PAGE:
29
January
2018
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11:31 PM
America/Chicago

Legislative Interim Update

During the 85th legislative period, Methodist Healthcare Ministries tracked roughly 1,400 bills, supported over 500 bills, and worked to assist the passage of 224 laws that affect access to health care for Texas families. Keep up to date on how those laws are being effectively implemented and funded as intended through our legislative updates.

IN THIS ISSUE:

Interim Updates

Upcoming Meetings & Events

Health Care Policy in the News

Action Center

 

View our 2017 Legislative Agenda

Advocacy

Policy

Research

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Interim Updates

Children’s Health Insurance Program (CHIP) reauthorized for six years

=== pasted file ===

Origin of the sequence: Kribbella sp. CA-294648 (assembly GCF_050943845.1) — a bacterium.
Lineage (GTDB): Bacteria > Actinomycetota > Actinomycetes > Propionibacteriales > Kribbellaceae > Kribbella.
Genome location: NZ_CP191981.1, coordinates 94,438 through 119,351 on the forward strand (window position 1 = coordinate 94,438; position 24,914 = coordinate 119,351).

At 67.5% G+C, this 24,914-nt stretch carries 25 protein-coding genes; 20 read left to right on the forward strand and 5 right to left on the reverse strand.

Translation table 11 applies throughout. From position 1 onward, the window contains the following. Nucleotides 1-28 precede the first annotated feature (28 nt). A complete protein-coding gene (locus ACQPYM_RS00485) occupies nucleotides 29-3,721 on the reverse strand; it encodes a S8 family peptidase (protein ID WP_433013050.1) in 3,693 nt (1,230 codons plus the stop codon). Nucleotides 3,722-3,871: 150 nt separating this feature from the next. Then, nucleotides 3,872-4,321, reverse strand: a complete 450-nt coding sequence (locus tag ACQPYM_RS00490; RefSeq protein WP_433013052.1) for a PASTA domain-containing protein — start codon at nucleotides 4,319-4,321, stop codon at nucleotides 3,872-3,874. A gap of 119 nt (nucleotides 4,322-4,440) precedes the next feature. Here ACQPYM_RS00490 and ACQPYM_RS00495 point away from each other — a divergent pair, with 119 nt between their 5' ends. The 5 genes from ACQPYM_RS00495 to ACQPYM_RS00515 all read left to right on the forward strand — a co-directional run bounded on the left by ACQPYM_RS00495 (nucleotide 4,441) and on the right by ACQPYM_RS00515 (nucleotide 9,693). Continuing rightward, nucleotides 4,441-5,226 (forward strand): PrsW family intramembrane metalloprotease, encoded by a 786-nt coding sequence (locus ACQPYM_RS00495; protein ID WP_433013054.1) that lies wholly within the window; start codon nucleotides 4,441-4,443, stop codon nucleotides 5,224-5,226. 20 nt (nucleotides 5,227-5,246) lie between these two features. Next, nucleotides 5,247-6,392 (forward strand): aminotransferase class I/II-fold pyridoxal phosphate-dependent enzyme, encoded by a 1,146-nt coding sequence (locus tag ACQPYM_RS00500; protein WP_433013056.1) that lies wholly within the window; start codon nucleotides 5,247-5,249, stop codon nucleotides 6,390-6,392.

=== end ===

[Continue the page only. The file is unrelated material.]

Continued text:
Families in the Children’s Health Insurance Program breathed a sigh of relief after Congress voted to end the government shutdown and extend CHIP for six years. The decision secures health care coverage for more than 400,000 children in Texas. Funding for the program had originally expired at the end of September 2017, forcing states to rely on reserve funds to keep the program going until December when Congress moved to approve an additional $3 billion for CHIP. This would have carried states through March to maintain coverage for an estimated 9 million children. The Valley Morning Star reports that the Congressional Budget Office estimated a 10-year extension of CHIP would decrease the federal deficit by $6 billion, as it would be more expensive for the government to pay for health coverage through Medicaid or subsidies on the health care marketplace. According to National Public Radio, some advocates worry that the months of uncertainty around CHIP may have already caused children to drop out of the program, thus increasing the uninsured rate among children. View Texas CHIP enrollment data by county.